Author Archives: danwillisdan

Interview w/ Dr. Katie Salen of Quest to Learn

So, here’s an interview/profile regarding Dr. Katie Salen, a professor of Computing and Digital Media with a background in game design. With the support of some serious philanthropic heavyweights (including the Bill and Melinda Gates Foundation and the John D. … Continue reading

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Composer Interviews

I found a couple of really cool interviews. The first is with Chris Remo, who composed the music for Gone Home as well as a few other big indie titles. The second is with Jessica Curry, who did the music … Continue reading

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Supreme Passivity, Trauma, and Affect in Gone Home

This is my blog post 4! The expressive force of Gone Home arises from Katie’s passivity as a protagonist. I’ve mentioned several times in class that her neutrality minimizes the distance between player and character; not only is Katie the … Continue reading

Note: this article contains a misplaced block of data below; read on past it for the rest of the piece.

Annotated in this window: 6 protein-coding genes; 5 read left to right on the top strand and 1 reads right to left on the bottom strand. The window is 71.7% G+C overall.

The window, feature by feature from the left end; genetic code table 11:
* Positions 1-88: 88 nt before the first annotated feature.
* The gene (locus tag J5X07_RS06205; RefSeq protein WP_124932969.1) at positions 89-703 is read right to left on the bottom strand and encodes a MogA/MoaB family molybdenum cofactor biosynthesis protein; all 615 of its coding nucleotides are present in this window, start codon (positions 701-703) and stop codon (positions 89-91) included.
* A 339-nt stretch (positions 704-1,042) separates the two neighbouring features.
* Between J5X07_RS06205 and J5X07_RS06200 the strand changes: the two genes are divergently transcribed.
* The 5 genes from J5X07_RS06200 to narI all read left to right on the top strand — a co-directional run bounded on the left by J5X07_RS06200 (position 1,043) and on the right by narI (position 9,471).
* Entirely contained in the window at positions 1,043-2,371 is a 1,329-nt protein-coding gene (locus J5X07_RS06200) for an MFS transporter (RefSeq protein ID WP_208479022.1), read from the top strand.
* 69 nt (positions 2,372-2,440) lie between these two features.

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A Comparative Study of Achievement in Warcraft’s World & Dungeon Play

(This is my blog post #3) The official page for Dungeons, Raids, and Scenarios—activities collectively referred to as instances by players—introduces the game mechanic by saying “[T]he world of Warcraft is filled with mystery, peril, and, most of all, … Continue reading

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Luddites, Hackers and Dissent in The Circle

Note: This is my second required blog post “Dear Mae, Yes, you can and should read this on camera. I expect that you would, so I’m writing this letter not only to you, but to your ‘audience.’ Hello, audience… [T]his tool, … Continue reading

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Chaos and Humor in The Circle, White Noise and Funky Was the State of Affairs

I went a little overboard here, sorry! This is not blog post #2. Lately, I have been thinking about three pieces of media that I’ve encountered in the past month. The first, Dave Eggers’ The Circle, I know the authors … Continue reading

Posted in History, Information Technology, Internet, Narrative, Reading Response, Technology | Tagged , , , , | 2 Comments

Ken Castle’s Deathwish

Freudian psychoanalysis, though largely discredited by modern psychologists, still looms large over the contemporary American artistic tradition. And a lot of this has to do with the fact that Freud articulated the more perverse behaviors of the psyche, the kind … Continue reading

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